Burns says that her parents shunned the “us and them” narrative, and encouraged her to engage in opportunities that would benefit her community as a whole. “Yes, ok we live in an area that seems to be deprived, that seems to be on the news for bad stuff – but realistically there are a lot of good people and opportunities and all you need to do is get involved,” she says.
After intense negotiations across sectarian, international and religious lines – which Gerry McCabe took part in, as the head of a parents’ group – the protesters agreed to suspend their campaign in November 2001.
For him, what happened at Holy Cross was an abomination, but it followed a familiar trajectory: “It’s two steps forward, 10 steps back,” he explains. “And that’s the type of society that we have been living in for all my life.”
In the 20 years since the Holy Cross dispute, the social fabric of Northern Ireland has changed drastically, with a growing section of society abandoning the traditional markers of British or Irish, Protestant or Catholic identity.
Despite that change, the same sections of society continue to feel left behind.
Deprivation, poor educational outcomes and a lack of jobs have long plagued working-class communities across Northern Ireland.
But for loyalists, that inter-generational sense of hopelessness has been compounded by a series of external factors that some fear could signal a splintering of the United Kingdom itself.
Some of that insecurity has arisen as a result of Brexit.
The Northern Ireland protocol, part of the deal which saw the UK leave the European Union, creates a customs border in the Irish Sea in order to avoid having one on the island of Ireland.
The problem for unionists is that it keeps Northern Ireland in the same customs union as the Republic of Ireland (an EU member state) while adding checks on goods from the rest of the UK, of which Northern Ireland remains a part. They feel betrayed by the agreement and the customs alignment to the Republic of Ireland, saying the protocol puts them in different standing to England, Wales and Scotland – the other three nations that make up the kingdom.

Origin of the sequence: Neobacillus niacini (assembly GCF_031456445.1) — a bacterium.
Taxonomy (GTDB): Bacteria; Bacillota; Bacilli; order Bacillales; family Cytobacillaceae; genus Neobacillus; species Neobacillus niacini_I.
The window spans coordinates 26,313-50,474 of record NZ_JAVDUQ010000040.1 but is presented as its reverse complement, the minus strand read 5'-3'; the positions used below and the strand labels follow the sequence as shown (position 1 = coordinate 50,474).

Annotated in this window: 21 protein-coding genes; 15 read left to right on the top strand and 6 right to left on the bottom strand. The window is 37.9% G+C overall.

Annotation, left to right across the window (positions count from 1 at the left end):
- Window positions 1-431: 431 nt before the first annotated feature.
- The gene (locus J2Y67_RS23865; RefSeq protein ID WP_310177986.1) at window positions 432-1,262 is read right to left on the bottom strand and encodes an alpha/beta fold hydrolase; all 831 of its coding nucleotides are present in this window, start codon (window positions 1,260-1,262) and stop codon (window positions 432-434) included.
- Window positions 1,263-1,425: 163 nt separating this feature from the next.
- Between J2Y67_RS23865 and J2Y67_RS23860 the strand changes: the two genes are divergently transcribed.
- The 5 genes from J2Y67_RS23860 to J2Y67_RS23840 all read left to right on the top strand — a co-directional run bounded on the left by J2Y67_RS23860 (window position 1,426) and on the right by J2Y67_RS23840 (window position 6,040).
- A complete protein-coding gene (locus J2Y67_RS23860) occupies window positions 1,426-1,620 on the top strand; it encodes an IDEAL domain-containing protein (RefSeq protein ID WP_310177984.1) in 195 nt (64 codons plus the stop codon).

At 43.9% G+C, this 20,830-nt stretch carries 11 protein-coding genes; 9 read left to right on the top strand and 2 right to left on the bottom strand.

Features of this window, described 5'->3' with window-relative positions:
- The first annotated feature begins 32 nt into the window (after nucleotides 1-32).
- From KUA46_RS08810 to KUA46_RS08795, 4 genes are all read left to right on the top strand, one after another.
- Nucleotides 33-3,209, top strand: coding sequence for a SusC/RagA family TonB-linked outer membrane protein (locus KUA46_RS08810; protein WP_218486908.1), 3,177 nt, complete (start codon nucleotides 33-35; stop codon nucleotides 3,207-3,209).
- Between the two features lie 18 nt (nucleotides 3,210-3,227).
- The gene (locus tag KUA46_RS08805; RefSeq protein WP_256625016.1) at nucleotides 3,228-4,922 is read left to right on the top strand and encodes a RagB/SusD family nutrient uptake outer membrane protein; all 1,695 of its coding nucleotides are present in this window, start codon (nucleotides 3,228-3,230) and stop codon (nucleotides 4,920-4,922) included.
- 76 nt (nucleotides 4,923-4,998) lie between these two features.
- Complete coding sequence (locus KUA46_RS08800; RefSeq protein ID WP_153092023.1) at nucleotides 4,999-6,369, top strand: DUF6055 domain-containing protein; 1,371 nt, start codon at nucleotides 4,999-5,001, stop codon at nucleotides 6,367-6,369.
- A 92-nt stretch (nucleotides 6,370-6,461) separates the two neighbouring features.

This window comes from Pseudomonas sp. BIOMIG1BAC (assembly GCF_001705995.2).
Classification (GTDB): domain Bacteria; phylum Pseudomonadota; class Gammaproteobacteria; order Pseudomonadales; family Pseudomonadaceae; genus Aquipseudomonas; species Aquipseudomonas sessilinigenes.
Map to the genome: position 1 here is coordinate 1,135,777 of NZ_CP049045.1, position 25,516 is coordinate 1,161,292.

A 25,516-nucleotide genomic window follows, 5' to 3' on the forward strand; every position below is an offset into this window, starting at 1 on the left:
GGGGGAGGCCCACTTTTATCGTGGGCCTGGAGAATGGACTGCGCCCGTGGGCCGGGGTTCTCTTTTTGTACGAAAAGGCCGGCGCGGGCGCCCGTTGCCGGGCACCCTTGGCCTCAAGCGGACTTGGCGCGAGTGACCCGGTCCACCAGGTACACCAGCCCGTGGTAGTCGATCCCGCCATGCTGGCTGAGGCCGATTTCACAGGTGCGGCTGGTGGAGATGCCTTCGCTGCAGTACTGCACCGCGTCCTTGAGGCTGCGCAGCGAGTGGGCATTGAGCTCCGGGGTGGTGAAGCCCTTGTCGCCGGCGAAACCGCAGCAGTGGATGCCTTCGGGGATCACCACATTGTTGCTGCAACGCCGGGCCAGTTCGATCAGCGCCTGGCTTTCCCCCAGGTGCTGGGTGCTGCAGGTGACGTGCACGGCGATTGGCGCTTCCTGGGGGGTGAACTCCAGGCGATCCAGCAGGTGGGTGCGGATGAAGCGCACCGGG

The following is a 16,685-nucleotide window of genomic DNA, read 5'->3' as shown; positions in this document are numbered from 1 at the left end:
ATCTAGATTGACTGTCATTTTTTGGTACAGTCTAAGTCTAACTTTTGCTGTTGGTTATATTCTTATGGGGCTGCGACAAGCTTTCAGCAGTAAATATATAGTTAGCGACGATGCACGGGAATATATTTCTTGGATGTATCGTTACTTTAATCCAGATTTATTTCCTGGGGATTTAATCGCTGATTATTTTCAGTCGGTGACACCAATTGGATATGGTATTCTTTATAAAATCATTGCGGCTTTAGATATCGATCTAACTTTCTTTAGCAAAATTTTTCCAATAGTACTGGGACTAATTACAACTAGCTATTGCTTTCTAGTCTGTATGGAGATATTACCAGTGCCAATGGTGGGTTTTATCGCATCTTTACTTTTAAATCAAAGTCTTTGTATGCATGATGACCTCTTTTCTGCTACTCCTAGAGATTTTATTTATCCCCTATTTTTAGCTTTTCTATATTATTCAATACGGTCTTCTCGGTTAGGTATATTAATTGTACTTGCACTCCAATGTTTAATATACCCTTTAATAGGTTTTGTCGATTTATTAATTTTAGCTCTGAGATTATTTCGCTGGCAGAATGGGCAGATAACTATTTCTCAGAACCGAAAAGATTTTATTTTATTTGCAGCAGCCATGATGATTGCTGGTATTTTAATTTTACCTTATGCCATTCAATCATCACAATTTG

Adding to unionists’ concerns is the growing popularity of Sinn Féin. This all-Ireland nationalist republican party, whose ambition is to see a united Ireland, is projected to become the largest party in the Northern Ireland Assembly for the first time in its history next year, while it has been gaining ground over the border in the Republic of Ireland.
Meanwhile, the unionist political landscape is riven with fractures. The most powerful unionist party, the DUP, has had three leaders in the past three months, with support for the party declining dramatically.
Changing demographics also play a part: While Protestants once outnumbered Catholics two to one in Northern Ireland, the 2021 census is tipped to show a Catholic majority in the region for the first time, when it is released next year.
“All of these things … conspire to make people very fearful, because they assume maybe this is the endgame for the union,” says Gareth Mulvenna, an expert on the Troubles and loyalist paramilitaries.
“Loyalism and unionism are always reactive and on the defensive mode, but now, unionism is having to react to different forces outside of its control,” he says.
This spring, as Northern Ireland prepared to celebrate the centenary of its foundation, those tensions reached fever pitch. Rioters in primarily loyalist neighborhoods took to the streets, hurling petrol bombs at police officers and setting a bus alight, propelling the region, once again, back into the international headlines.
When loyalist and nationalist communities clashed along a so-called peace line – a gated wall separating unionist and nationalist areas – the region braced for sustained violence. But that disorder did not come.
Now, as the climax of the loyalist marching season draws near, those closest to Northern Ireland’s legacy of violence are once again appealing for calm.